I am a definite follower now. Thank you for putting yourself bravely out in the public eye with your experiences. I will most certainly be looking out for the next post! 🙂

    1. Lesley says:

      Sometimes our most embarrassing moments are the ones that give us the most laughs later in life.

      I ended up really enjoying my time in Norway House and I stayed for two years.

      The next teaching post will be available tomorrow; stay tuned,


  13. Simon Banks says:

    Wow! That WAS a first day! Pretty horrible, but you survived.

    Three years ago I had a very persistent virus which left me weak and with dizzy spells. One day I arrived at work feeling fine, went in the door and up the stairs, and about 3/4 of the way up, felt very weak and dizzy. I think I would have blacked out and gone down the stairs but something in my mind said, “FAINTING NEAR THE TOP OF THE STAIRS IS NOT A GOOD MOVE” and I kept going – was found by my boss resting against the office door about ten minutes later. He: “Are you all right?” Me: “No.” But in a few minutes, having sat down, I was.

  14. Bryan Ens says:

    Incredible stories Lesley! I, like some of your other commenters, thought that your previous story was crazy enough! I’m glad to say I’ve never had a first day nearly as bad as either that you’ve described (and I’m looking forward to the next!!), but I can sure try to imagine it. You said you built relationships over the 2 years you spent in Norway House…I’m presuming that “Mark” was not one of them? I enjoy your stories. Keep it up!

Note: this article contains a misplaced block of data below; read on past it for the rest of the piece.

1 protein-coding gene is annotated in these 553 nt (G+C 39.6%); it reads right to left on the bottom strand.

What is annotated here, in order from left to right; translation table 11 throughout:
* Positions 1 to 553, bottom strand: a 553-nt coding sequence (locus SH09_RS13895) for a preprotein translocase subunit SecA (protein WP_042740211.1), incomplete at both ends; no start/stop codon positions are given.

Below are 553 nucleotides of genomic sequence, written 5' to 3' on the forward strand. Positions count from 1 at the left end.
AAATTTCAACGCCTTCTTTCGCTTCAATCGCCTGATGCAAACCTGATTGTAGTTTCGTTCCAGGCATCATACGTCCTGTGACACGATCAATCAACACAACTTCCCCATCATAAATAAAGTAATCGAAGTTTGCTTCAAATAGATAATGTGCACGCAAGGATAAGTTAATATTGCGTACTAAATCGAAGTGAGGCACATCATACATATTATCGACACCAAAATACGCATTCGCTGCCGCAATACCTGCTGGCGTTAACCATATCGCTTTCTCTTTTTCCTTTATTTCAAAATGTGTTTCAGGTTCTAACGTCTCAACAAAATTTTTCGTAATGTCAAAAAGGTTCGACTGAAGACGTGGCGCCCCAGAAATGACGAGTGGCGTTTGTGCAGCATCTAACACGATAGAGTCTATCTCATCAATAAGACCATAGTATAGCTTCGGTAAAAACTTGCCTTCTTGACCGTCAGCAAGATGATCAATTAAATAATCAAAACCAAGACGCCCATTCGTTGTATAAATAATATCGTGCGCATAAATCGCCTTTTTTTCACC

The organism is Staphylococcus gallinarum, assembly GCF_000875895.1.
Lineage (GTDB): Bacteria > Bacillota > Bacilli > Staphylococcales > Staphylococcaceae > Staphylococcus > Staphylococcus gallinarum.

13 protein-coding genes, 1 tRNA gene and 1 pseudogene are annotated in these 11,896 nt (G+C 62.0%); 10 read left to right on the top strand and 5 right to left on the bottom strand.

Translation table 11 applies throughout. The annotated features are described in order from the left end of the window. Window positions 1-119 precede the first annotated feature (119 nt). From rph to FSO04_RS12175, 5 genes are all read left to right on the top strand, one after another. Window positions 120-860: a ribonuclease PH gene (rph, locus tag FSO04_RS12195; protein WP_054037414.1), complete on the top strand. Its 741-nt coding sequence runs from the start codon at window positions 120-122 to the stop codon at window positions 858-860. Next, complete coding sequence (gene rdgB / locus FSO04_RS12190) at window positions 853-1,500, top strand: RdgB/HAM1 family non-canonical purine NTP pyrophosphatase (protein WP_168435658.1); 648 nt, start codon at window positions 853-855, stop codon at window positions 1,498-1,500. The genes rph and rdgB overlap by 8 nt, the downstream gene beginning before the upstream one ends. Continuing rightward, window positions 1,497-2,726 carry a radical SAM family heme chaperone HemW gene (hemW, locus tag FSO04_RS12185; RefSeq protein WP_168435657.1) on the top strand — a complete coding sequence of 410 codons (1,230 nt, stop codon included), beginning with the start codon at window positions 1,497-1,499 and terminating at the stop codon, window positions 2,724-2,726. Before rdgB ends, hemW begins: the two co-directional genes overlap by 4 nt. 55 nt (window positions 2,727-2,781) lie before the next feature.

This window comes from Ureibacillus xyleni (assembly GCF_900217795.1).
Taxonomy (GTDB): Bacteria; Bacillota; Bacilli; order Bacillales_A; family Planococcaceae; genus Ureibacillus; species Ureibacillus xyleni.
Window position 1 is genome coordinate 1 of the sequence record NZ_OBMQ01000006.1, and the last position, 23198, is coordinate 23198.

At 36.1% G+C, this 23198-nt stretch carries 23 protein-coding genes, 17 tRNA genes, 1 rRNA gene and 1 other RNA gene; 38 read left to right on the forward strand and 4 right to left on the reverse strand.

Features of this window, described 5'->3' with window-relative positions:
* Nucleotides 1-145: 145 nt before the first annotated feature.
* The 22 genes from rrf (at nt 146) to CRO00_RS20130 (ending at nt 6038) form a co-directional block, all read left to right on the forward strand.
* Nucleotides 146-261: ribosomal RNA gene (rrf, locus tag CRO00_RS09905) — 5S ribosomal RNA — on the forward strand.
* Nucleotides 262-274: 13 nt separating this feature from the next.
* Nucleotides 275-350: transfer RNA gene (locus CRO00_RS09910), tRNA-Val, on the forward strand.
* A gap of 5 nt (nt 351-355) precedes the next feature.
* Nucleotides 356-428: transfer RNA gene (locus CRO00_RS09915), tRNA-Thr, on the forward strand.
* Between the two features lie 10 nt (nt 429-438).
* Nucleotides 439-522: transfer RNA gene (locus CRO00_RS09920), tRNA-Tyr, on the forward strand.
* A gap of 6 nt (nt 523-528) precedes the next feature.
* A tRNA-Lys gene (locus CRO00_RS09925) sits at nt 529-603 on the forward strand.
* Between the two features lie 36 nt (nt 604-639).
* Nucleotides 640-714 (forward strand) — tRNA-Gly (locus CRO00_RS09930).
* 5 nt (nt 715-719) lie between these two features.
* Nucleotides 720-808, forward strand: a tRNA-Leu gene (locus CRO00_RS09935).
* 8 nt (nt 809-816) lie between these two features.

15. Ahhh teaching children is so….rewarding! When you’re not pulling out your hair or other nasty adventures as you so creatively explained 🙂
    I taught children English in Turkey, and it’s the one job that you can definitely say ‘each day is different’ :). You just never know …

  16. Lesley says:

    After I got to know him a little better, he wasn’t that bad…. well, to me. He did have his moments.

  17. That’s just awful, Leslie. Engrossing reading, but what an awful experience for you! With these kind of first day teaching experiences, it’s a wonder that you didn’t develop a phobia of the first day back at school.

    1. Sorry about the SP mistake on your name, Lesley!

  18. Lisa Green says:

    Great story Lesley … I’m especially happy that you managed to enjoy our Friendly Manitoba hospitality for awhile after that inauspicious debut! I’m sure your presence up north affected more than a few lives for the better … thank you!